The government has recently pledged to invest with renewable energies once Brexit has been delivered. However, with so many countries pledging to be carbon-neutral by 2050, and sometimes even 30 years earlier, it’s a tall order.
Most governments, in the EU at least, have set zero carbon targets, meaning that many households are also deciding to implement more renewable methods. As with all forms of technology, renewables are constantly adapting and improving.
The broader picture
There has been much criticism over the government’s dedication to zero-carbon targets, past and present. There’s also plenty of debate over which sources of energy should be prioritised before renewables are used to their full potential.
For example, Boris Johnson recently pledged to fund a nuclear fusion plant, a decision that will cause plenty of debate and division. This is part of a wider aim to reduce carbon emissions by 80% by 2050.
This broader target isn’t as simple as using hydro-energy or wind farms; it will involve a number of strategies such as using other zero-carbon measures (i.e., nuclear, which are not necessarily sustainable) and encouraging farmers to grow trees to remove CO2 from the air.
Renewable energy also has to be paired with how we build our homes in the future. There are new government commitments and tighter building regulations which stipulate that homes should be far more energy-efficient.
For example, insulation and good ventilation ensure that heating is more efficiently-used. However, this does throw in the issue of homes that weren’t built with an eco-conscious mind: is it possible to retrofit all homes?
With this in mind, what many people will want to know is how renewables can help them save money and does the industry still value the current methods?
The general feeling is that neither wind nor solar power will lose their significance. This is good news for those who are looking into these two options as a viable source of energy. Here is a little more on both of these methods of creating energy.
To understand how the future of renewables will affect everyday citizens, it’s helpful to know what options are open to most people. The first option that could be of use for those with enough space to install one: a wind turbine.
These are actually sometimes a divisive option, as they have plenty of critics out there, ready to shoot them down as being ineffective.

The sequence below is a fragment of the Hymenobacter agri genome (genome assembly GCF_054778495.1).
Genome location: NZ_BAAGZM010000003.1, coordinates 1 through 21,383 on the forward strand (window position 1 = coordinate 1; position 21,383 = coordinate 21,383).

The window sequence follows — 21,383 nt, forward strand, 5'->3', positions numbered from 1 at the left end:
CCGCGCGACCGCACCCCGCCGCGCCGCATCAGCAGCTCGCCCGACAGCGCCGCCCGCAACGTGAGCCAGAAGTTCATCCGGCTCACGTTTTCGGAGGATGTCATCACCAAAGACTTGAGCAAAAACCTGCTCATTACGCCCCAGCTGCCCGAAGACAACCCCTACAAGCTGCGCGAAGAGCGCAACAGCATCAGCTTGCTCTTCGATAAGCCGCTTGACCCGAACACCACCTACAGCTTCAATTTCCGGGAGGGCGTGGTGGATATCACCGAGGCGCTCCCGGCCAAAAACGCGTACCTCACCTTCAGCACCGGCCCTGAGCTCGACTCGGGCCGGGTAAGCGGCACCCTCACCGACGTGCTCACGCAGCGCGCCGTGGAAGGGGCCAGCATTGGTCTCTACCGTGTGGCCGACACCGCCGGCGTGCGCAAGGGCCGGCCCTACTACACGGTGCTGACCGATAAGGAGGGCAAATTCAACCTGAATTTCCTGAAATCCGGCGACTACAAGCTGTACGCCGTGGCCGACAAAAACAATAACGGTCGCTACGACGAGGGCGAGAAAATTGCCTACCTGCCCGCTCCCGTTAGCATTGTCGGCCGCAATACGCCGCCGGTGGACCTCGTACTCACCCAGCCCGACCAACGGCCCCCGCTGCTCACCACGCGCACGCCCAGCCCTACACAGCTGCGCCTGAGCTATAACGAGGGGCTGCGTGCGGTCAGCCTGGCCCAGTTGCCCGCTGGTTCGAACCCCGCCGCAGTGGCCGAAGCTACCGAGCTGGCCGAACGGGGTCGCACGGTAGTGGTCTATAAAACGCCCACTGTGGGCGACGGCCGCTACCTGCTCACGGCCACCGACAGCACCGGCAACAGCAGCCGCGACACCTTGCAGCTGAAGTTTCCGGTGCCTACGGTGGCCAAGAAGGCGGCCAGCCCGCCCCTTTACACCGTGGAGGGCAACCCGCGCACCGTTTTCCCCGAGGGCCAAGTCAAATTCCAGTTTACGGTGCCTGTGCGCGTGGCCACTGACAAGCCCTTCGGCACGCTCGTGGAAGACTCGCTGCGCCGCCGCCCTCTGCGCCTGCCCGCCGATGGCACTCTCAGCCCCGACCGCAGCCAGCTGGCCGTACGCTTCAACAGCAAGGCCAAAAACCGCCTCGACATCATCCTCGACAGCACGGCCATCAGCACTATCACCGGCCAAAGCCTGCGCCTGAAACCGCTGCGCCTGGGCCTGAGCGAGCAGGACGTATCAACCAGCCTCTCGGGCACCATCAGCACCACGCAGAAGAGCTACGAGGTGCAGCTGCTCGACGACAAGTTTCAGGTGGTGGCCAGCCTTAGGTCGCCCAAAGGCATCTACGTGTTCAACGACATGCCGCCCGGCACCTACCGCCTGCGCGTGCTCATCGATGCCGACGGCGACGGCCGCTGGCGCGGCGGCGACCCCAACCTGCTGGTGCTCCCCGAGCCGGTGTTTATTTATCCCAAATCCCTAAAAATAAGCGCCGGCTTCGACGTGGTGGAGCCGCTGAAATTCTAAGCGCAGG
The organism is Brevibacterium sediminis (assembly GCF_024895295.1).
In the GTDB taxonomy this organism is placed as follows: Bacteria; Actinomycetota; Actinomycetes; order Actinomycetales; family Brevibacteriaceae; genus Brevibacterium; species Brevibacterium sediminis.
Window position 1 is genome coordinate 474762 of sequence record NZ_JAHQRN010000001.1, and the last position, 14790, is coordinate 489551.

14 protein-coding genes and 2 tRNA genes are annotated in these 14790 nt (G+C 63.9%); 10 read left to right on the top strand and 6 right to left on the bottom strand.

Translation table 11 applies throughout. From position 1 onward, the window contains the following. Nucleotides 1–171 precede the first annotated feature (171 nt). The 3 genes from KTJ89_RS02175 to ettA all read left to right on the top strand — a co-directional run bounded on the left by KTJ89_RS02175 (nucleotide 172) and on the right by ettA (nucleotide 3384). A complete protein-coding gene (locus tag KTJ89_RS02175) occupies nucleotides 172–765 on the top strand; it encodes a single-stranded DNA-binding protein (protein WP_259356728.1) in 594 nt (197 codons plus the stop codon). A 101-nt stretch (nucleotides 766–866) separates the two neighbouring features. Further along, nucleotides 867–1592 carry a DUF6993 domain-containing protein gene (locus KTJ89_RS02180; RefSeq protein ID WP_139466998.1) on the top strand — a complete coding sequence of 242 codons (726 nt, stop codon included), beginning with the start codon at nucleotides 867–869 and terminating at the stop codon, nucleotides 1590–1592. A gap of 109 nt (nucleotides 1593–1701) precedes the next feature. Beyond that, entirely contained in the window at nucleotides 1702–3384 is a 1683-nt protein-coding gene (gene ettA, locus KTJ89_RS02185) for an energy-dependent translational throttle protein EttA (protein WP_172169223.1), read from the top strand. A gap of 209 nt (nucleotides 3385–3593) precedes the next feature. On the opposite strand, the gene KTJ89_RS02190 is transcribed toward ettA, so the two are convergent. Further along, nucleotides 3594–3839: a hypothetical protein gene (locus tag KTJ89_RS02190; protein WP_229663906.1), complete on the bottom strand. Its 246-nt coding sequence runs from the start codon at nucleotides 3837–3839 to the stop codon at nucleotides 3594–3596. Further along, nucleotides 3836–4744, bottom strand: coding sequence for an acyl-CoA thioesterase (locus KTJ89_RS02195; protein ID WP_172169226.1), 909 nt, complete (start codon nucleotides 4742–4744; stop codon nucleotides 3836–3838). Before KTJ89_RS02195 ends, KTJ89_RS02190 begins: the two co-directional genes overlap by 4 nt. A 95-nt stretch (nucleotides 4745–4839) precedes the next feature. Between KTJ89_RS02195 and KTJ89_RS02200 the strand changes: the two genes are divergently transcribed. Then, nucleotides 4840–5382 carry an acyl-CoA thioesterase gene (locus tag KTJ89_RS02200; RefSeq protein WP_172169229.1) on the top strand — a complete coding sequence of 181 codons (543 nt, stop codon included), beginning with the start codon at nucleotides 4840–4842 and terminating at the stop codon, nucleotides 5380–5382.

However, if it works for your home (for instance, if you live in a windy part of the country), the installation is quite cheap, starting at around £2,000. One of these sizes put out 1kW, which is a measurement that will be of little significance to most people.
So to put it into context, a house usually needs 2.5kW and with a wind turbine creating around half of your energy, what’s the problem? Many people see these a bit of an eyesore, and some people complain about the noise allegedly caused by them.
You will also need a high wind speed, which may not be possible in some flatter, inland parts of Britain.
While we’re on the topic of more affordable renewable energy sources, solar panels are perhaps one of the most widely accessible methods of generating energy.
If it’s affordability you’re after, then thermal solar panels (the kind that heats water immersion tanks) are the cheaper alternative. However, if you combi-boiler, this won’t be possible. Meanwhile, most people will have access to photovoltaic panels, on the provision that you have a roof that is clear from shade.
Even a chimney stack could restrict your access. The only aspect you need to be aware of is that the government stopped the feed-in tariff reward scheme for photovoltaic panels in early 2019. You can read more about how Solar Energy helps the environment here.
Change in industry
If you’re comforted by the idea of a big, central electricity plant fuelling your home, then know that this is likely to change. As we move to renewable energy alternatives, the sources of electricity and power become more spread out.
This means that we will start to generate energy from a wide number of sources. So, your installation of solar panels or other renewable sources will actually be quite an accurate reflection of the future, pulling your energy from multiple methods.
On top of that, battery storage technology is changing and improving. As anyone who has a wind turbine or solar panels will know, you will go through high and low periods of energy production. Once we have batteries that can store this energy, we can finally make the most of renewable energy.
There are a few more options when it comes to renewable energy methods. As we all know, heating your home in winter is a far more expensive venture.
Therefore, many people are keen to save money during this period. There have been incentives created by the government such as the Renewable Heat Incentive to reward those who use the following methods of heating their homes:
- Biomass pellet stoves
- Thermal solar panels (as listed above)
- Ground to water and air to water heat pumps
- Biomass wood boilers
If you do opt for one of these methods, do ensure you go for a reliable supplier. Doing your research beforehand can also be incredibly helpful in finding the right heating solution for you.
The good news, if you are looking at two of the most popular methods of using renewable energy in your home (wind and solar) is that those sources aren’t going out of fashion any time soon. In fact, they’re still seen as incredibly valuable.
It’s likely that the houses of the future will be heated by a number of renewable sources, stored in batteries. By investing in these methods of warming and powering your home, you are just becoming an early adopter. The best approach to take, when investing in any renewable method is to do your research and hunt for a reliable supplier.